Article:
Masterpieces with Single Tree Composition

Fundamentally, all landscape paintings have a focal point, which draws the viewer’s eye to the heart of the paintings composition. For instance (as shown below), the cypress trees serve as the focal point in Vincent van Gogh’s painting ‘Wheat Field and Cypress Trees’, the sun in Claude Monet’s painting ‘Impression’ and the central tree in the painting ‘Banks of the Marne’ by Paul Cezanne.

But what if the composition of the painting comprises of a single tree, the focal point diminishes and the central figure is the lone subject of the painting. Which genre would the artwork fall under – Landscape, subject study or symbolic art? The theme sounds vague, boring and bland but surprisingly this rare composition has been captured beautifully by many master artists. We explore few such masterpieces that aesthetically illustrate this atypical theme.

The Mulberry Tree by Vincent van Gogh-
The isolated tree shown against a rocky terrain has its branches spread out with a blast of fiery colors. Vincent managed to create a magical autumn experience by means of just a single tree.



Rose bushes under the Trees by Gustav Klimt-
The canvas is like a confetti explosion of various shades of greens and yellows. Klimt’s unique composition of a single tree with rich foliage, depicted with tiny specks of brush strokes is one of his most popular masterpieces.



The Tree Series by Piet Mondrian-
The solitary trees in the series are depicted in their most basic and simplistic form, true to Mordrian’s art movement ‘De Stijl’ / ’The Style’. Cleverly angled brush strokes, and limited palette void of greens are the unique characteristics of this series.



The Bonaventure Pine by Paul Signac-
Painted in pointillism style a huge Umbrella Pine tree stretches across the canvas. The subdued background highlights the majestic form and the interesting shape of the tree. Following the pointillism technique of small dots applied in patterns, pixels of lighter tone sprinkled around the tree, suggest sunlight filtering through the leaves, adding a dreamy feel to the painting.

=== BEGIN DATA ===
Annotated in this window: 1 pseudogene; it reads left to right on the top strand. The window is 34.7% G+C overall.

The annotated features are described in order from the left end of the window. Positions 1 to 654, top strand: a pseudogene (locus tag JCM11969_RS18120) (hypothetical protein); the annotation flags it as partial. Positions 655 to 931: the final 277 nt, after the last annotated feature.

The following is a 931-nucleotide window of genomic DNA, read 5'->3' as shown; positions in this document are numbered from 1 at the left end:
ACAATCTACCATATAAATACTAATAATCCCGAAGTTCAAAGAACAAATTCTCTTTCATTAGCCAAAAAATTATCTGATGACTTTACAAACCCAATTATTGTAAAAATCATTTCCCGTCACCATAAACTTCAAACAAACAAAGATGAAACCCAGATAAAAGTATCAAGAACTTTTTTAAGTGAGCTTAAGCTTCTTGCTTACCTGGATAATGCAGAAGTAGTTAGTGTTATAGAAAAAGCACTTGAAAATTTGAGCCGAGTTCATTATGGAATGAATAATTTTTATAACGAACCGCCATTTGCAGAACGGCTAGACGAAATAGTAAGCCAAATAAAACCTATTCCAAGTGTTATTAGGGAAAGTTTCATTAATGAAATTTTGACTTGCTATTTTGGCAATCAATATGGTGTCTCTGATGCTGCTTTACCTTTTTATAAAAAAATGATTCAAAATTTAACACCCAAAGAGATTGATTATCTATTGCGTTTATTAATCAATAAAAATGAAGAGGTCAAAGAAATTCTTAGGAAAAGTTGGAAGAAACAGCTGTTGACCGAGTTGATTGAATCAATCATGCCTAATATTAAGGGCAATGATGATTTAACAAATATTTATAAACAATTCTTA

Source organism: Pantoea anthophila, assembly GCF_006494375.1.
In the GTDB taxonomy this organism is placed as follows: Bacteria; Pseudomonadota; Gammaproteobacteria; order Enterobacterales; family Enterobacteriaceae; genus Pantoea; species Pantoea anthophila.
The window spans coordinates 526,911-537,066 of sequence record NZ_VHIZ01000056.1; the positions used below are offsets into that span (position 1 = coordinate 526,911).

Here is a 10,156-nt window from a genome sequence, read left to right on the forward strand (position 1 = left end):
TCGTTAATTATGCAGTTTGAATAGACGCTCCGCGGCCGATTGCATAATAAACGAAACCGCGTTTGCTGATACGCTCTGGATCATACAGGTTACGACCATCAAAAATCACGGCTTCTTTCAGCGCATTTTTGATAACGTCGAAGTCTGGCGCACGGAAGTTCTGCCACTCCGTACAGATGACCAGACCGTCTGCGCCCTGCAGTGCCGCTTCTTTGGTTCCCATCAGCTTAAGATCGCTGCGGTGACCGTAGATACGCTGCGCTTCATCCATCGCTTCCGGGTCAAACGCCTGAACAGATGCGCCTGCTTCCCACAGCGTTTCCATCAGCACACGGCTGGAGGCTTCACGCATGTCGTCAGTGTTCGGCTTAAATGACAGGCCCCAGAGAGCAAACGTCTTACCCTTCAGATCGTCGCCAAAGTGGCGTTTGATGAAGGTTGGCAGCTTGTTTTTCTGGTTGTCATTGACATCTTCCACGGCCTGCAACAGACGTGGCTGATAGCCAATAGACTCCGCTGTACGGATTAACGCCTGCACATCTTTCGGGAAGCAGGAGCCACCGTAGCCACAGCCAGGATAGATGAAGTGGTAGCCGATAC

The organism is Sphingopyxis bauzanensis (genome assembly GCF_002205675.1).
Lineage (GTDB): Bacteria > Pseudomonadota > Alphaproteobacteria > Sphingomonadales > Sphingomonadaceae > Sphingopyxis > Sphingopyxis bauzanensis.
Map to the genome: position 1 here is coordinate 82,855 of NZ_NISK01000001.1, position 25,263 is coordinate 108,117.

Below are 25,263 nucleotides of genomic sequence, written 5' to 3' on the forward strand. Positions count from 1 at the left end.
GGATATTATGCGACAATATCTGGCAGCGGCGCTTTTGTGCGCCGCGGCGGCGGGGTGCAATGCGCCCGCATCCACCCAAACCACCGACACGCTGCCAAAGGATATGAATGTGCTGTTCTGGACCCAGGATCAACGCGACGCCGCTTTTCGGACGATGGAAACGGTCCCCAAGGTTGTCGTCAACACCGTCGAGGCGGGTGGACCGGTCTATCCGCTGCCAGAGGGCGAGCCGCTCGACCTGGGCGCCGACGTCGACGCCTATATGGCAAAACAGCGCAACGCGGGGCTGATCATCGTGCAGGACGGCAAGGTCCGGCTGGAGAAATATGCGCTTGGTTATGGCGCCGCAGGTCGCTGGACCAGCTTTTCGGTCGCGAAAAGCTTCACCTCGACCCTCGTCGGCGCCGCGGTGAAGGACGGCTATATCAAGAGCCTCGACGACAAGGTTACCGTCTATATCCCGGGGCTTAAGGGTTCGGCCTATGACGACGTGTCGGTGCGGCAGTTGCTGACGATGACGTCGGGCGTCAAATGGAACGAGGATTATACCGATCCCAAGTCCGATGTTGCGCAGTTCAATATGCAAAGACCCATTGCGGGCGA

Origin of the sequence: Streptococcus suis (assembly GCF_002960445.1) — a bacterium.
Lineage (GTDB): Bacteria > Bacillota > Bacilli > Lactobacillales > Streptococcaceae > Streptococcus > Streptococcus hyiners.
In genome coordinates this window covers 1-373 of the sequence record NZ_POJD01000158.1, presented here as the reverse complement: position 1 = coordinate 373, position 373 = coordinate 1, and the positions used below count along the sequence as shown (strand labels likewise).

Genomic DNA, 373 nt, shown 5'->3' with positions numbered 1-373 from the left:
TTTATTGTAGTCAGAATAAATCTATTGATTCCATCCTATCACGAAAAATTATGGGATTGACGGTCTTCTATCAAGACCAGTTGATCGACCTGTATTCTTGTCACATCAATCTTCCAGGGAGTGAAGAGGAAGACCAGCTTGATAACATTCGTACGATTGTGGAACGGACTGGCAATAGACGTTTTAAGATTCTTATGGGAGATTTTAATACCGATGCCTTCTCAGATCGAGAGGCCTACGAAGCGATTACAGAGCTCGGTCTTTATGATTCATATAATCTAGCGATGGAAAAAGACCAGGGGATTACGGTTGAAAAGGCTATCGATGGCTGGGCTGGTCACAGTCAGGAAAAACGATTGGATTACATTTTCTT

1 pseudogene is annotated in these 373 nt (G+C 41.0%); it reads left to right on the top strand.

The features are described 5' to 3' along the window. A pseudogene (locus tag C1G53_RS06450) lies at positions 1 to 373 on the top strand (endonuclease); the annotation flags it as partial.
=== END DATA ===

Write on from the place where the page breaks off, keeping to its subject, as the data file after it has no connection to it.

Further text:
Autumn trees by Egon Schiele-
The bare lone trees made by the expressionist artists are metamorphic, the series deal with the themes related to death and rebirth. Grey palette, twisted trunk, cloudy sky and entwined branches are a compelling portrayal of a stormy winter, allegorical of misery and loneliness.



Pine Tree near Aix by Paul Cezanne-
The composition of this artwork differs from the rest, it’s unique and abstract, much like the other artworks of the post impressionist artist. The central figure (i.e. the pine tree) gets cut from all sides and is used as a frame for the painting. The mesh of the branches connecting the sides, combine all the elements to the center of the composition.



The Oak by Edvard Munch-
The artwork has an interesting color scheme, cool sky tones gradually descend to warm earthy color, diagonally from top left to bottom right. Though the color gradient of the tree is reflected on the background, yet Munch successively managed to highlight the tree as the central figure.



The Pink Peach Tree by Vincent Van Gogh-
The painting depicts a peach tree in bloom during springtime, despite being painted with subtle and pastel shades the artwork looks vibrant and spirited. The perspective exaggerated by the tapering flow of the brush strokes helps in highlighting the tree as the main subject.

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Th.V. Doesburg, Drei Haeuser by Juan Gris-
The abstract treatment represents the tree as a three-dimensional form viewed from a single perspective. The cubist artist’s composition despite its simplified geometric forms retains the look and feel of a landscape.

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Tree in flower near Vetheuil by Claude Monet-
The father of impressionism’s technique of capturing light and its effect on the color of the object is at play in this painting. The light and shade on the solitary tree are represented brilliantly with precise dabs and dashes of varied tones.



Little Oak Tree by Franz Marc-
The simplicity of the painting is reminiscent of ‘The Mulberry Tree’ by Vincent van Gogh (first painting on the top), spirals of fresh green leaves are highlighted by the brilliant blue sky and animated strokes of the ground.



The Fig Tree by Paul Klee-
The lone trees’ composition, monochromatic tones and the arrangement of the colored shapes reflect the artists experience in stain glass.